Disclosure of Information in Personal Injury Proceedings

Case Note: SDA v Corporation of the synod of the Diocese of Rockhampton & Anor [2021] QCA 172


Between 1973 and 1980, SDA (a pseudonym for the Appellant) was a child resident in the care of St George’s Home for Children (‘the Home’). The Home was run by the Corporation of the Synod of the Diocese of Rockhampton (‘the Diocese’). Reverend M was the Home’s superintendent for approximately 10 years before SDA arrived and he retired in about 1974. 45 years later, SDA commenced proceedings against the Diocese by issuing a notice of claim under the Personal Injuries Proceedings Act 2002 (Qld) (‘PIPA’). SDA alleged that they had suffered personal injury (of a psychiatric nature) as a result of being sexually abused by Reverend M, other staff members and other male residents. 

Pursuant to section 27 of PIPA, SDA sought disclosure of “… all information about a report, complaint, warning, concern or investigation regarding any act of sexual or physical abuse on a child committed or alleged to have been committed by [M] at [the Home] between 18 December 1963 and 10 January 1975.” This information was related to their claim that they had been sexually abused while they were a resident at the Home. 

This Diocese disclosed some documents to SDA that verified Reverend M’s appointment to his role as superintendent, this role description as well as the date Reverend M left the Home in December 1974 however, the Diocese took issue with the request for information. They denied that section 27 required them to provide any other information requested by SDA because it did not relate to the incidents particularised in the notice of claim. The Diocese further stated that the request was too broad because it extended beyond “the circumstances of, or reasons for” the alleged abuse within the meaning of section 27(1)(b).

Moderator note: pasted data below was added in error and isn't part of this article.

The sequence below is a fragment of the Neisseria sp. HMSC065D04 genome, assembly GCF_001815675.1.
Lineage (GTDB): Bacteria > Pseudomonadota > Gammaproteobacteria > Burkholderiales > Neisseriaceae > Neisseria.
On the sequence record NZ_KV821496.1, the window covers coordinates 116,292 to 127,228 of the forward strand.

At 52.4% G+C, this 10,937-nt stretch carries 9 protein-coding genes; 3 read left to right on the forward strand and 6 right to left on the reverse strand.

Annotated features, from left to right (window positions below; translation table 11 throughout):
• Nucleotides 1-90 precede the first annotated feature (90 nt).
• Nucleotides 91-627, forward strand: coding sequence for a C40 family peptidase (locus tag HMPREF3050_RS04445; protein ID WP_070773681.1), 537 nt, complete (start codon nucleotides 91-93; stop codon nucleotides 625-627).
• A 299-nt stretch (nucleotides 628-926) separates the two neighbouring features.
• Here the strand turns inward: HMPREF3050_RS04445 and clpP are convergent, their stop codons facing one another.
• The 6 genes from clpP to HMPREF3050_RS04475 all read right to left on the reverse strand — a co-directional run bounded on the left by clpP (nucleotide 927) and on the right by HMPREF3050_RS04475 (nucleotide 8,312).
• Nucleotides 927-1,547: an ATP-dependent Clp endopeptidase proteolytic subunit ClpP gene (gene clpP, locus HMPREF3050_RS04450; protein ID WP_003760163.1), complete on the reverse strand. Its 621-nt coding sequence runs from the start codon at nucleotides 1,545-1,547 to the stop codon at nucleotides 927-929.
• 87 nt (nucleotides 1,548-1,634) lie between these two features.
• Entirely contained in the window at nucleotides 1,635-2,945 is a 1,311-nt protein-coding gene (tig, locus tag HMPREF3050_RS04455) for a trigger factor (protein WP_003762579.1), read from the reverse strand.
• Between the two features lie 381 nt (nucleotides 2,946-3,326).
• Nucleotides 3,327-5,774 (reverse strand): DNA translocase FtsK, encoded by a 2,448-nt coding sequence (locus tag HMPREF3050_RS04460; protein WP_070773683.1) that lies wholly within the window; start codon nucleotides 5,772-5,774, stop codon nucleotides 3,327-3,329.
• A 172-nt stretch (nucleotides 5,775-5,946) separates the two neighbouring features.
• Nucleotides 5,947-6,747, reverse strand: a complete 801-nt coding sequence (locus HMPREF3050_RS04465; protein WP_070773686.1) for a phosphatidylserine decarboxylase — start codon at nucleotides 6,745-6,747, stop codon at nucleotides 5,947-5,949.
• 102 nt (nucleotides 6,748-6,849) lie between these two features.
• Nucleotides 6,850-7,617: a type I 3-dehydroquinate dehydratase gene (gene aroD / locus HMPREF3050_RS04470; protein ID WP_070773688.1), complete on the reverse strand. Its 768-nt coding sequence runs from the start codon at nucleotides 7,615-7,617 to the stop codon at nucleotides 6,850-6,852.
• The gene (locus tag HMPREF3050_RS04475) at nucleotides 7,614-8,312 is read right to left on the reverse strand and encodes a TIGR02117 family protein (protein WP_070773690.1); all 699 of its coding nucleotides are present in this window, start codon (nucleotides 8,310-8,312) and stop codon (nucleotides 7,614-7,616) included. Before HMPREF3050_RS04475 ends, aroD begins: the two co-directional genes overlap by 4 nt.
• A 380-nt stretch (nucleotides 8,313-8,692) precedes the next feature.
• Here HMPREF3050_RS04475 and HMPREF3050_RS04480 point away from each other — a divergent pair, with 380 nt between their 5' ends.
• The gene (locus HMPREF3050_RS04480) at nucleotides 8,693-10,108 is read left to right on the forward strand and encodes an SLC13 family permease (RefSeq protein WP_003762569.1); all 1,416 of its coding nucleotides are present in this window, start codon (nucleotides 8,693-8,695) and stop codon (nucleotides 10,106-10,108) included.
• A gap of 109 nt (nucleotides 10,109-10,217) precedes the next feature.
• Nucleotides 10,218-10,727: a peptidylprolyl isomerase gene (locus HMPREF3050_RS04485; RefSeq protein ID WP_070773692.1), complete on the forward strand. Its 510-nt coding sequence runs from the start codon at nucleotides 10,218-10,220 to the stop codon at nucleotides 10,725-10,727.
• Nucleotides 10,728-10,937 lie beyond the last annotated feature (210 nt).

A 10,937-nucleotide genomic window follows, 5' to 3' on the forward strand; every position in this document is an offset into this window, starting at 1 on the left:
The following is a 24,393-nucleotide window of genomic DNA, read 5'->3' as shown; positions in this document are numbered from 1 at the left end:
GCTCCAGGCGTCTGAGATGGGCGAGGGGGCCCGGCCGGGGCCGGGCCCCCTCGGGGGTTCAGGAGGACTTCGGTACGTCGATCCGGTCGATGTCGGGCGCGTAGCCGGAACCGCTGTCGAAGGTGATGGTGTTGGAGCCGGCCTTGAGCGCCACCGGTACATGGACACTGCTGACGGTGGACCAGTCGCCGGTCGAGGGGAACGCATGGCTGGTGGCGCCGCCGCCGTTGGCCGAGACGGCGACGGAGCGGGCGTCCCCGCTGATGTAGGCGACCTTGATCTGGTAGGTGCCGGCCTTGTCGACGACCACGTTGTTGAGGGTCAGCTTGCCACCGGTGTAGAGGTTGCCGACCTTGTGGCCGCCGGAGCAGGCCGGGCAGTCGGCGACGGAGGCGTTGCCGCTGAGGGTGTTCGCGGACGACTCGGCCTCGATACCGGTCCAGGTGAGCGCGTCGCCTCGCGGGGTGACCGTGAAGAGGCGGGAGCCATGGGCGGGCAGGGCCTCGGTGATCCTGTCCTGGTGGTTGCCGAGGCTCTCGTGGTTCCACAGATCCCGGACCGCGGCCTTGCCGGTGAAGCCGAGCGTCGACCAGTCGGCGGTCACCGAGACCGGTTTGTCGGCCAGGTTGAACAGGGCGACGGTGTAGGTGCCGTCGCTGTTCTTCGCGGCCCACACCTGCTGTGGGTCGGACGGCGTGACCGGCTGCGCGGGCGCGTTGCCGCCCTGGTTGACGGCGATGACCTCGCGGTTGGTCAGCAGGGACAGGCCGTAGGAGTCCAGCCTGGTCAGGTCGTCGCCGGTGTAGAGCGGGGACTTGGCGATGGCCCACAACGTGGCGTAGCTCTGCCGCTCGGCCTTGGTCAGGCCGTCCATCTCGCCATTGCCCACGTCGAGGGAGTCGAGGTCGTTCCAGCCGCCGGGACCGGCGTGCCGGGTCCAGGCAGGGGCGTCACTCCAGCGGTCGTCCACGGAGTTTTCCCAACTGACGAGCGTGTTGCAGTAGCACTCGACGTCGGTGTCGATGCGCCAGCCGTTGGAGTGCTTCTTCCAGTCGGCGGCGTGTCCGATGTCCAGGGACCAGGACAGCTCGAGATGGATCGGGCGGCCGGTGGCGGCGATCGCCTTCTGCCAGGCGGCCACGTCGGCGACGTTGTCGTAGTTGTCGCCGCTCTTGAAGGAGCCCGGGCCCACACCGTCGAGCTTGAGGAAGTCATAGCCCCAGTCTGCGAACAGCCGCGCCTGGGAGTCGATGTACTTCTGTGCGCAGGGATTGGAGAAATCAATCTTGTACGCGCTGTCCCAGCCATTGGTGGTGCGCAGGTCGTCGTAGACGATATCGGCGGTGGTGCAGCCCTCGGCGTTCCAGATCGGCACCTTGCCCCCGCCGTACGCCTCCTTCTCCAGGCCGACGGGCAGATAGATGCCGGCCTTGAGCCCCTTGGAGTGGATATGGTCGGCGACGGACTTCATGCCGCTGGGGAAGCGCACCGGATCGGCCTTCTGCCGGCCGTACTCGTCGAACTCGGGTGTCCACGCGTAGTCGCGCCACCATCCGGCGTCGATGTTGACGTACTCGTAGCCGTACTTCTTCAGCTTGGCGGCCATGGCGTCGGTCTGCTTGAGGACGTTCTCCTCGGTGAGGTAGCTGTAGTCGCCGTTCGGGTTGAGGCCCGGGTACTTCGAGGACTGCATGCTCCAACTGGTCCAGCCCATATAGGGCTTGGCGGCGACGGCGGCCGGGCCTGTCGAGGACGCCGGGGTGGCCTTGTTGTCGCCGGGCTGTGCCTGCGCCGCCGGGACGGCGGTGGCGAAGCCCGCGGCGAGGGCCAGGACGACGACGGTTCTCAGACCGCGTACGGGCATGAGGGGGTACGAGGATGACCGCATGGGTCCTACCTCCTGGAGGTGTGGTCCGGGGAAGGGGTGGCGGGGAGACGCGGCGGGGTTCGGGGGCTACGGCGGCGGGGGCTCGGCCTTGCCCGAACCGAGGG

Relevant law 

Under Chapter 2, Part 1 of PIPA, a person that seeks to commence legal proceedings (‘claimant’) must provide a notice of claim containing prescribed information and the person responding to the claim (‘the respondent’) must obtain information about the incident which has caused the alleged relevant personal injury. The respondent is required to take steps with a view to settle the claim before the matter is brought before a Court. 

Section 27 outlines certain obligations for each party which mostly concerns the exchange of information and documents. The purpose of this division, as expressed in section 21, is “to put the parties in a position where they have enough information to assess liability and quantum [monetary amount] in relation to a claim”. 

A respondent is then obliged to give the claimant “information that is in the respondent’s possession about the circumstances of, or the reasons for, the incident”.1  Incident is defined as “…the accident, or other act, omission or circumstance, alleged to have caused all or part of the personal injury”.  

When interpreting section 27(1)(b), it is necessary to consider its context within the Act and the role it plays in putting the parties in a position where they have enough information to “assess liability and quantum in relation to a claim”. 

Decision of the District Court 

SDA made an application to the Court for orders requiring the Diocese to comply with what they submitted was the Diocese’s obligation to give SDA information that was requested under section 27(1)(b)(i). The issue concerned the information about complaints made by other residents of the Home relating to Reverend M.  

On the evidence, the Diocese never received any complaint against Reverend M prior to his retirement however, decades later, the Diocese received complaints about him from previous residents. The Diocese acknowledged that they did have some information about these complaints in their possession.